For too long, though, thanks to a mid-century drought when Keaton's movies were rarely seen and difficult to obtain, Keaton has been little known beyond that single snippet of a single film, even though it's neither his finest moment nor the one that best defines his approach to comedy. That scene is just one of hundreds of moments produced between 1920 and 1928. As an independent director during this period, Keaton produced and starred in 30 films. These works, especially the features, have maintained their wit and charm and wary pathos through several generations of taste. Now that we're in the midst of a Keaton revival, the broader movie-going audience has a chance to discover just that. The MFA series, Buster's Birthday: A Keaton Centennial Celebration (and never mind that Buster's 100th birthday would be in October), presents a dozen movies. And for the faithful, or those converted by the MFA series, Kino Video has recently released 11 Keaton features and 19 of his shorts, all of them painstakingly restored to very nearly original quality, on video and laserdisc. (The Playhouse, never previously available and the first example of nine-shot multiple exposure, is among the films included.)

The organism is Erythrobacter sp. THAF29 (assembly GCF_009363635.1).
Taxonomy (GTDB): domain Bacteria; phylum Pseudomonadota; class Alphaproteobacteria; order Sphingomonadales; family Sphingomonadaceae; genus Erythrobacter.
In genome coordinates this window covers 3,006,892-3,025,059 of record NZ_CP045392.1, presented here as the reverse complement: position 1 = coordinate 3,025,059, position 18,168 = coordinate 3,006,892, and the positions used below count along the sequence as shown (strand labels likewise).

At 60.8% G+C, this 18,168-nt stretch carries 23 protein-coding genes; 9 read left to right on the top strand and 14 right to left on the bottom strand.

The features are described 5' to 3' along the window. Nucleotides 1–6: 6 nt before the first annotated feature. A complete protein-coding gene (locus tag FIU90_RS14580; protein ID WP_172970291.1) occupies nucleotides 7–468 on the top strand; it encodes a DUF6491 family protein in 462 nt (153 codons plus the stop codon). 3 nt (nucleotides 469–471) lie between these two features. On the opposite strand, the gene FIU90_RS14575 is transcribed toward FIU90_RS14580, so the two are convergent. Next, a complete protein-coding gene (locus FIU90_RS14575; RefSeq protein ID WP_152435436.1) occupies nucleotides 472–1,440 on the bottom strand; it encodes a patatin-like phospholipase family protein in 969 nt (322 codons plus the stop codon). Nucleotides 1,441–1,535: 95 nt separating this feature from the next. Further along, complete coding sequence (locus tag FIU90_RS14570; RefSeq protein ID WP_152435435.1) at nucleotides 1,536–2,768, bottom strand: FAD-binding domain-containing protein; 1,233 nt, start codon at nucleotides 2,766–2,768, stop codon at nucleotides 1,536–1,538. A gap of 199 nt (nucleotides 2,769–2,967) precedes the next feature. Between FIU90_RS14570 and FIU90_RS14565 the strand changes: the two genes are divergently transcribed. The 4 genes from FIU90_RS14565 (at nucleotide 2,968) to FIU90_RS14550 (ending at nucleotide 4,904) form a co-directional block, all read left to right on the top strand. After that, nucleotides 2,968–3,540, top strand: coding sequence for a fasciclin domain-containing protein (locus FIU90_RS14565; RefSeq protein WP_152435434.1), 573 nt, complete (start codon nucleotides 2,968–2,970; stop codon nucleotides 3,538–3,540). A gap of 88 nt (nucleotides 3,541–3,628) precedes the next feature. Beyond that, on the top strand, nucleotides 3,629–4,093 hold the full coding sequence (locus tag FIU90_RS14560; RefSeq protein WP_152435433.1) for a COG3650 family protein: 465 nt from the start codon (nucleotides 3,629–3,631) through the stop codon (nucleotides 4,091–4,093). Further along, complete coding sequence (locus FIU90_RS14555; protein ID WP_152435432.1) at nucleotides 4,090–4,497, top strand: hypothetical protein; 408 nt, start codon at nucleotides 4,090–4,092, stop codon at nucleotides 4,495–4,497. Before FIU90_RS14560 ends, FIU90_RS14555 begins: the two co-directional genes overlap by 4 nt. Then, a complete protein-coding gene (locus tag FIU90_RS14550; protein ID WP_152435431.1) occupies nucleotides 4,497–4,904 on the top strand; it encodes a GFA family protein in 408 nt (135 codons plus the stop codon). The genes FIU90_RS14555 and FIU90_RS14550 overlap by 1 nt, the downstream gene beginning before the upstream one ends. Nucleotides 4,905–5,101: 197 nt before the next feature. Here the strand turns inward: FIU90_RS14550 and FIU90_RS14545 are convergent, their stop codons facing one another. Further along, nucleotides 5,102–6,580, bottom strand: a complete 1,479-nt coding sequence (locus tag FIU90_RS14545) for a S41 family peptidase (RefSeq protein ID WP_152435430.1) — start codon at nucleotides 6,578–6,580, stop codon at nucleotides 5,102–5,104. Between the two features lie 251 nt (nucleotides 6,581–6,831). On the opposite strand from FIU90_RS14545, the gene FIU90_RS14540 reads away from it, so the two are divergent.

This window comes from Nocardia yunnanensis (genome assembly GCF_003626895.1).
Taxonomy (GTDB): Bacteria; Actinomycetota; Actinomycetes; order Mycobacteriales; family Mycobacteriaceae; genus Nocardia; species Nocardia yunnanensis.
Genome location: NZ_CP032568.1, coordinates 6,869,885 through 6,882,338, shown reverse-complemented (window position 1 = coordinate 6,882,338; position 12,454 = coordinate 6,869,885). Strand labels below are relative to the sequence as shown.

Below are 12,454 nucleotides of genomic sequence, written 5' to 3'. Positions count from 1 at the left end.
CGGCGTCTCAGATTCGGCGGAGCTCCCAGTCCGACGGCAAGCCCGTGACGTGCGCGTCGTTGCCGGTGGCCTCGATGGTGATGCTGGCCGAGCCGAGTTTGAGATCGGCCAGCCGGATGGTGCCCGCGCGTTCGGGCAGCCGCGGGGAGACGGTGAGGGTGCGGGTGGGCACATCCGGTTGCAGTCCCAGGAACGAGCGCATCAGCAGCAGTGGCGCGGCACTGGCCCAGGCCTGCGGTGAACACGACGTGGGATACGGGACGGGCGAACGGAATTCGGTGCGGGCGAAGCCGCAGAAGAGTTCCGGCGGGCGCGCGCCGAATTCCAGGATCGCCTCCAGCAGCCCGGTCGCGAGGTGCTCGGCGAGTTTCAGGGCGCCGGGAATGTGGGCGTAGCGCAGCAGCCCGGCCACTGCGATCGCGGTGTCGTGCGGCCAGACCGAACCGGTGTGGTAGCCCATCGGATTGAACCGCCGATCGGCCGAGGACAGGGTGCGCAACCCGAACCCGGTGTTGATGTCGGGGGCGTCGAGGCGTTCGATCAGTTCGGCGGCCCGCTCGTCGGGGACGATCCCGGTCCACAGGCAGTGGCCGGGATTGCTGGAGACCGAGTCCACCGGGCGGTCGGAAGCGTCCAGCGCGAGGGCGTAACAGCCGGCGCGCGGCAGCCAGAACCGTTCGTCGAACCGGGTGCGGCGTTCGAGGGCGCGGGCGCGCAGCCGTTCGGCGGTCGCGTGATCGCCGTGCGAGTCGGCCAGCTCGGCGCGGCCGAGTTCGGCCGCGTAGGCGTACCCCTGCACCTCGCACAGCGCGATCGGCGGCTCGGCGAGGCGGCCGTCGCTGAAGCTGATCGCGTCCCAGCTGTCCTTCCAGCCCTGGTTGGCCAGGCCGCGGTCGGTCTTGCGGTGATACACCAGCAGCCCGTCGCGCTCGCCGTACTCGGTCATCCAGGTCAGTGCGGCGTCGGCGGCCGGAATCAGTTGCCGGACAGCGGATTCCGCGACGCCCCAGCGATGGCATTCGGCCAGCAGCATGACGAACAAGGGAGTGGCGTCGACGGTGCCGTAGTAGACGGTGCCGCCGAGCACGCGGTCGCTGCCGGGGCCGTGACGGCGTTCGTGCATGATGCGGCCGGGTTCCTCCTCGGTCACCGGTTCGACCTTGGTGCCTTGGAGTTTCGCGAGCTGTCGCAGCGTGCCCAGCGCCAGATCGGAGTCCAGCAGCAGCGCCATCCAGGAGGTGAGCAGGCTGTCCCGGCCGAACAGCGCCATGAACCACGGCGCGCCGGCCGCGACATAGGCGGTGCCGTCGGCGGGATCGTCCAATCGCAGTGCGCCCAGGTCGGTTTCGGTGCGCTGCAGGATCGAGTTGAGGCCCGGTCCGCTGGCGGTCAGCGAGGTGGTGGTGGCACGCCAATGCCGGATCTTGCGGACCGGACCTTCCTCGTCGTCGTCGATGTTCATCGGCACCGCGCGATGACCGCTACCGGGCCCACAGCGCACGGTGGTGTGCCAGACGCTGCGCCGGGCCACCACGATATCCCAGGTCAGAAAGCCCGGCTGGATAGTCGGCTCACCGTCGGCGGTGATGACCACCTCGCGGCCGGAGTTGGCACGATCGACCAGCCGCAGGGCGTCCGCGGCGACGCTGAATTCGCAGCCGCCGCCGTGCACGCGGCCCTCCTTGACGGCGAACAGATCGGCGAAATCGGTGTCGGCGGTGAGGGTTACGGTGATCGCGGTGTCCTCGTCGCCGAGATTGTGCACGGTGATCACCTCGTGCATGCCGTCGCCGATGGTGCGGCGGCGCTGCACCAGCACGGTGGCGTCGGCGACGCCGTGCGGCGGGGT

Keaton's film comedy, much of it using devices and conventions Keaton learned as a low comedian on the vaudeville stage, employed conventional period story lines and surrounding characters. Within this traditional framework, Keaton presented unmatchable physical comedy and a unique (and now seemingly modern) world-view. As an actor, Keaton's catlike caution and feline grace have no competition. No one has ever come close to matching Keaton's physical comedy. And yet his pratfalls and stunts served as more than dazzling feats. And Keaton's stories, especially in his features, have a gravity and passion still rarely seen in comedy. Keaton's comedy is not frothy; it doesn't skim along the surface. Keaton's comedy is moved by ceaseless and powerful undercurrents. Amazingly, Keaton's on-screen fellow is most tragic when he's in motion. Keaton in motion, in flight, is arrestingly beautiful. Keaton did say that he only smiled on-screen once -- to prove the point that the audience wouldn't like it -- but the unassuming filmmaker would never admit that his running man, his furious, futile speed, was an eloquent comment on modern angst and the terror of the machine age. He did, however, take pains to achieve exactly the effect seen on-screen.